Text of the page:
Denis Thatcher Quotes

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I had to choose my words carefully in explaining how the American-inspired monetarist policies of the Thatcher government – which had been in power for the whole of Tim’s lifetime – were destroying our already overloaded, free NHS. The truth was that in encouraging a new self-seeking materialism, those policies were destroying not just the health service and our educational system, but the very fabric of society. Indeed Mrs Thatcher had denied the existence of society: for her it consisted of nothing more than a set of individuals with no sense of common purpose. It was an unfortunate time to be ill, unemployed, very young, elderly or otherwise socially disadvantaged.
Jane Hawking (Travelling to Infinity: My Life with Stephen)
Back to Jill’s diary and her comments on Michael’s sartorial difficulties: “Jennie Lee used to say, ‘Don’t let the Tories dress Michael.’” He got a big kick out of that. She also mentions meeting Denis Thatcher and finding him “deadly and quite cheerless.” “He was, too,” Michael agreed. Jill used to imitate him, Michael told me: We went to Downing Street twice when she [Thatcher] was there. In Private Eye they have him [Denis] calling for a “tincture” when he called for his drink. When he came up [for a drink], I said, “Just a tincture, please.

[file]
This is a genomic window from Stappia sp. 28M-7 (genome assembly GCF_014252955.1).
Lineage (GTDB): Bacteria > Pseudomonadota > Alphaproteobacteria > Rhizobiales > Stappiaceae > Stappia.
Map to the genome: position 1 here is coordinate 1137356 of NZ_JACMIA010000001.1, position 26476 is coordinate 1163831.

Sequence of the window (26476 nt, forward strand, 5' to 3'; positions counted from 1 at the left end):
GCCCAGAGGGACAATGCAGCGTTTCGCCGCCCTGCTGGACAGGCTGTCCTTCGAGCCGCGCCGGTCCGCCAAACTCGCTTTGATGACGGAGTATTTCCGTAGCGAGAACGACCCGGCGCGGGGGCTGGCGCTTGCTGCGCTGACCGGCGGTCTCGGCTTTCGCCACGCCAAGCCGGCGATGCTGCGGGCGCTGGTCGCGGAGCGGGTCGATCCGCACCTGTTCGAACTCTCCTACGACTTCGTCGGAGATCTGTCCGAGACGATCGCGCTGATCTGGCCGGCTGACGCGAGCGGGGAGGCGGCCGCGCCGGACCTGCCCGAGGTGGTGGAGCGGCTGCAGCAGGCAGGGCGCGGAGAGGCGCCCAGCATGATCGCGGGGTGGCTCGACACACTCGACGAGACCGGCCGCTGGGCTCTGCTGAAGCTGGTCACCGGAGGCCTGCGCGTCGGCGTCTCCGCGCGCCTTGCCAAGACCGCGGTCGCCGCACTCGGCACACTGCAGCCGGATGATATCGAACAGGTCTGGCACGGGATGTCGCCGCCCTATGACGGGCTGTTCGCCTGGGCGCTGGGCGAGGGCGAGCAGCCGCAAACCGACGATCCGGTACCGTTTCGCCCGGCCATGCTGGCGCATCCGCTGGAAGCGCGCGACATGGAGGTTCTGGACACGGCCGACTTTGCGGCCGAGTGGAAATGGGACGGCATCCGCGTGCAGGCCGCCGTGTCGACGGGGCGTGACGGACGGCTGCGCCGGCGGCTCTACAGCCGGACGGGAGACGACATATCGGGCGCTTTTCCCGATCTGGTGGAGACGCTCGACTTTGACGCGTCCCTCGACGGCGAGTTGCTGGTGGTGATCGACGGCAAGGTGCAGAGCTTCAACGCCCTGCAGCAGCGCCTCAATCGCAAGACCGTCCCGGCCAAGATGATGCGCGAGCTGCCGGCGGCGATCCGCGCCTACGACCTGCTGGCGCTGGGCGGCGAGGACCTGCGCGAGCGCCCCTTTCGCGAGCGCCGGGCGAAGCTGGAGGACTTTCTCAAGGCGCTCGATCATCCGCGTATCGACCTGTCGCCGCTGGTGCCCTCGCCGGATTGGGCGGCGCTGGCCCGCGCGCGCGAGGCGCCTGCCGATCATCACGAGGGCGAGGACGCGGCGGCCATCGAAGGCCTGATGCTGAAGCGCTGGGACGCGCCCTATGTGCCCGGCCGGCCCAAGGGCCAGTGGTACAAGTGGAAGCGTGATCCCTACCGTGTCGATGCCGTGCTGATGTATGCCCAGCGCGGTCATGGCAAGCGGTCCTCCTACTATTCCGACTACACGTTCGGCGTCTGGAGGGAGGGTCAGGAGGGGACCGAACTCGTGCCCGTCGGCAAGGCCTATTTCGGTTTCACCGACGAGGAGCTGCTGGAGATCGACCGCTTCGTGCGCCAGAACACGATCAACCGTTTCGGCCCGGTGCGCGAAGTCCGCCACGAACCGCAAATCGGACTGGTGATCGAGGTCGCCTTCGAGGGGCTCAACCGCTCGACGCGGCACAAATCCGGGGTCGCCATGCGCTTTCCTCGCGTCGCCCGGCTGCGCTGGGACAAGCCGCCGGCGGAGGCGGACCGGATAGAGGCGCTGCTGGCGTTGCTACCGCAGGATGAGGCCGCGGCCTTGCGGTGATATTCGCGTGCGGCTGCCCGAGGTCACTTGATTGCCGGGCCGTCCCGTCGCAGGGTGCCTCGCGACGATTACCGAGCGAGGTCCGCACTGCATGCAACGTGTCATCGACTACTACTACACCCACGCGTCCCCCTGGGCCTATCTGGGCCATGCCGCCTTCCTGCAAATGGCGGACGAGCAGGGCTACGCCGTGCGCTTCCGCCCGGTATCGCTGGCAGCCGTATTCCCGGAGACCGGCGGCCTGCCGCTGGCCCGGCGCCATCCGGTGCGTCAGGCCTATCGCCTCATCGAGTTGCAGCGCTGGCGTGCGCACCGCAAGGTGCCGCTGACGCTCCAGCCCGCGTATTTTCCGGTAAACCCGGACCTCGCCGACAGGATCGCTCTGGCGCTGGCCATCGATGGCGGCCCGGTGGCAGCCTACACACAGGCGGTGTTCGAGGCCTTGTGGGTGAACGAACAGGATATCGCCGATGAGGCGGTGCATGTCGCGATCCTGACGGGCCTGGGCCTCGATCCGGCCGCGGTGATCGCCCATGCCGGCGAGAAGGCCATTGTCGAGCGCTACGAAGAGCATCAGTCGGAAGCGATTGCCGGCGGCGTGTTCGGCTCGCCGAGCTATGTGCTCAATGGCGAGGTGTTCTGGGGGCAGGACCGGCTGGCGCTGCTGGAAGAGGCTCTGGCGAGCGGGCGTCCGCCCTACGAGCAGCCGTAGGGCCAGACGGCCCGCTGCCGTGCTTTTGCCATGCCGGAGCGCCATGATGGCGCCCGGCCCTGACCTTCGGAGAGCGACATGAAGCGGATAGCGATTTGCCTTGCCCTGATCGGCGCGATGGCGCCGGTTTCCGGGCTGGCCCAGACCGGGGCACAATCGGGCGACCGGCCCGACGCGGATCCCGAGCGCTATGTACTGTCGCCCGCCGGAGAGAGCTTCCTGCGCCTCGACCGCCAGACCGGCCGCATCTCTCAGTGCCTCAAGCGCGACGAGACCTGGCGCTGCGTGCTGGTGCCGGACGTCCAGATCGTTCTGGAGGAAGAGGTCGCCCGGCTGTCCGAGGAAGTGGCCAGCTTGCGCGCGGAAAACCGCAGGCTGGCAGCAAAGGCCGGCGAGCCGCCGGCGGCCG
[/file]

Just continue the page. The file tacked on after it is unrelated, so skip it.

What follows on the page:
Carl Rollyson (A Private Life of Michael Foot)
Being Prime Minister is a lonely job. In a sense, it ought to be: you cannot lead from the crowd. But with Denis there I was never alone. What a man. What a husband. What a friend.
Margaret Thatcher (Margaret Thatcher: The Autobiography)
Irrespective of the result of the General Election, I believe it will be possible to argue that Scotland has voted for more democratically accountable control over Scottish affairs. Scotland's inalienable right to self-determination includes the right to decide how to exercise that right. In the General Elections of October 1974, May 1979 and I believe in the forthcoming contest, and in the referendum on the Scotland Act, the Scottish people will have expressed the wish to remain in the United Kingdom, but with a substantial measure of Home Rule. Mrs. Thatcher would have no right to ignore that expression. Repeatedly stated, it would be the clear wish of the majority of the Scottish people. To deny it would be to say that of all the nations of the world today we had no national right to self-determination.
George Galloway (Radical Scotland, April / May 1983)
The Prime Minister says that she has given the French President a piece of her mind – this is not a gift I would receive with alacrity.
Denis Healey